By: Adam H. Rosenblum Esq. Published: 11/4/19
Over the past decade, government, law enforcement, and corporate have poured efforts into preventing accidents from drivers using their cell phones or texting behind the wheel. Unfortunately, 2018 data from the NYS Department of Motor Vehicles demonstrates that it had little effect.
In 2018, police across New York State wrote nearly 200,000 tickets to drivers who were talking on the phone without a hands-free device (cell phone ticket) or who were distracted by an electronic device used for calling, texting or apps, GPS, or other uses (referred to generally as “texting” in this article).
Despite the massive number of tickets written for these traffic violations, accidents related to cell phones and texting (and other electronic use) have been on the rise. The DMV breaks down crash data based on contributing factors, such as hand-held cell phone use, texting, other electronics usage, and navigation devices (i.e. GPS systems). In nearly all categories, the number of accidents that include such factors has risen significantly. In 2009, there were 650 such accidents. By 2018, that figure jumped 86% to 1,212; 924 were for cell phone-related crashes alone. The rate of injury and death in such crashes has remained more or less the same at about 50%. At the same time, after years of cell phone and texting tickets increasing dramatically year over year, 2018 marked the first time that the total number of both citations declined.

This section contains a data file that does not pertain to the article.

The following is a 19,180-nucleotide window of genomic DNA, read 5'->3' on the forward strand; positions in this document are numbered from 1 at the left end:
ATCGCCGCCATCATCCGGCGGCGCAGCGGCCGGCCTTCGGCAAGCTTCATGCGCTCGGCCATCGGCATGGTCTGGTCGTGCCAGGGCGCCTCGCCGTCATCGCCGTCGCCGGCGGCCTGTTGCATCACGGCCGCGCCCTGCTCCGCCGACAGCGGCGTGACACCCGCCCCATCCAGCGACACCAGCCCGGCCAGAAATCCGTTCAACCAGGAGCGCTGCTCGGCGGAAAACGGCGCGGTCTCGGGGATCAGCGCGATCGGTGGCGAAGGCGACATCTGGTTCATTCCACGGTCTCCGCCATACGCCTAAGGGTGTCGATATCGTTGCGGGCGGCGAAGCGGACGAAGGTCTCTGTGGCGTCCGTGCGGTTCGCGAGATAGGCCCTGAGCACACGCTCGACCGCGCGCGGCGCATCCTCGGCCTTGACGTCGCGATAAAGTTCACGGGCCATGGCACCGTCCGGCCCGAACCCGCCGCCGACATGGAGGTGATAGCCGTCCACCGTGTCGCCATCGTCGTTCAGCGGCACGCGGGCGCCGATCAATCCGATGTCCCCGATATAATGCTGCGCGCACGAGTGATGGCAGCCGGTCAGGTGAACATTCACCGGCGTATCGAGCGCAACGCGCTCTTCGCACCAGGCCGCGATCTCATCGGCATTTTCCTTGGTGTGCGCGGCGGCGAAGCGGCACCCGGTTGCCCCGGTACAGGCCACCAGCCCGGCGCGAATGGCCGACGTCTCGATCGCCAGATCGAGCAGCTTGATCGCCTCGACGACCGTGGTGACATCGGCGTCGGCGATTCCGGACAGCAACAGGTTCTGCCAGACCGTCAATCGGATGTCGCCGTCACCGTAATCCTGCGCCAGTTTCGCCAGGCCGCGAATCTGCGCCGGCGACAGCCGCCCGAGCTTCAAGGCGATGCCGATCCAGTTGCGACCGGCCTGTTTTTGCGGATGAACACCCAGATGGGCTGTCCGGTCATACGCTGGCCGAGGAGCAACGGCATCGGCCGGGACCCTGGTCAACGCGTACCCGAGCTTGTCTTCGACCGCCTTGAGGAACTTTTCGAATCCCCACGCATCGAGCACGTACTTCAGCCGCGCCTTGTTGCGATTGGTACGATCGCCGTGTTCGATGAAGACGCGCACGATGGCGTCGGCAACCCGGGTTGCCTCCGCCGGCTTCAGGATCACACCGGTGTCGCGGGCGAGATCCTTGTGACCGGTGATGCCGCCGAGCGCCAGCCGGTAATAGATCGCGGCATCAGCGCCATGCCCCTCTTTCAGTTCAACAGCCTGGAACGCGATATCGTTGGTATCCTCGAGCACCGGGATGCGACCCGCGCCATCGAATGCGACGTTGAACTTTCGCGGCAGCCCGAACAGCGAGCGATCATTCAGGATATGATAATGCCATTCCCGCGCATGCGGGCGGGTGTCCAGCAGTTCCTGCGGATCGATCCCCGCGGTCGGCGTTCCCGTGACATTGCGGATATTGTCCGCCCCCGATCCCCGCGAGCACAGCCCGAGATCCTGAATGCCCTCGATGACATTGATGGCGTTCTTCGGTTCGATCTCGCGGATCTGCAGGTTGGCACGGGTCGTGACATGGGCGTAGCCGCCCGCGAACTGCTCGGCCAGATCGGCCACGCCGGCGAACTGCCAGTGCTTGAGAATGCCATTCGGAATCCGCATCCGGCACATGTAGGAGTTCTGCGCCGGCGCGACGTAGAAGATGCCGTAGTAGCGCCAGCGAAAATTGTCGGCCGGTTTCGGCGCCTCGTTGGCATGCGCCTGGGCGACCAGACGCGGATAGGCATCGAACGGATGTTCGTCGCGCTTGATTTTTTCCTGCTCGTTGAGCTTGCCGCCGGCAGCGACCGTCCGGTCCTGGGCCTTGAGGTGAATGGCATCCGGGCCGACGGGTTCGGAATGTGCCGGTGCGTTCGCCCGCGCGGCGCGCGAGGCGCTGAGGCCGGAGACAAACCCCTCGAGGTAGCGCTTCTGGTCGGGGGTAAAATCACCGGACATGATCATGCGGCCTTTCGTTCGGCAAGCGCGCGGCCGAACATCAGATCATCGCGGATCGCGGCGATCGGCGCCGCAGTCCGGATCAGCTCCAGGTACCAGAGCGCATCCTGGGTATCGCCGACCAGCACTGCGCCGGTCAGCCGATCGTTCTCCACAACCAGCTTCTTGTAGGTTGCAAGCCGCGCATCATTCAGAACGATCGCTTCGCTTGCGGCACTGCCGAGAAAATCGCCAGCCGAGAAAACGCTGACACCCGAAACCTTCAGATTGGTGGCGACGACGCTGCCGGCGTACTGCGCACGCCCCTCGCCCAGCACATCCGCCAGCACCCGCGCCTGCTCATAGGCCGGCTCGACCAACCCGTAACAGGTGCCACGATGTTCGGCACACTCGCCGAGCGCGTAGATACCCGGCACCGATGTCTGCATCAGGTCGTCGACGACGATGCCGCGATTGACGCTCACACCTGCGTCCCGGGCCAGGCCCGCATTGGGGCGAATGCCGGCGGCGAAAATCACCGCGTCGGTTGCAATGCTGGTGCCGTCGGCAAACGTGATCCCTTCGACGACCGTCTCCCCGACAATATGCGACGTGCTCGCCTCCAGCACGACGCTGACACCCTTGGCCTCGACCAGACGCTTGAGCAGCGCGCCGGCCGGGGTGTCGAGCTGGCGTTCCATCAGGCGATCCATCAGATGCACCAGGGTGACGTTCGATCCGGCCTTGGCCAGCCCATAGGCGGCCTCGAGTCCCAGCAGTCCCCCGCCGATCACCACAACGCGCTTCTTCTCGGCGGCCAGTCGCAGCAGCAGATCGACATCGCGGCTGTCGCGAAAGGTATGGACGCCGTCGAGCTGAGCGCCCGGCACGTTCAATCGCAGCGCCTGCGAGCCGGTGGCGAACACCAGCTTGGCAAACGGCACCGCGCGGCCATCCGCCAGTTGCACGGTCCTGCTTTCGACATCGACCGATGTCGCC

What Is Being Done to Prevent Cell Phone/Texting Crashes?
Much has been done throughout New York State (and nationwide) to attempt to reduce cell phone and texting-related accidents. The fine for a first offense was raised from $100 to $150, then again to $200. Points associated with a conviction increased from 3 to 5--on par with such offenses as reckless driving and failing to stop for a school bus. State agencies and law enforcement have also engaged in numerous public relations campaigns and enforcement initiatives. Gov. Andrew Cuomo has also made an effort over the years to rebrand many highway rest stops as "texting stops."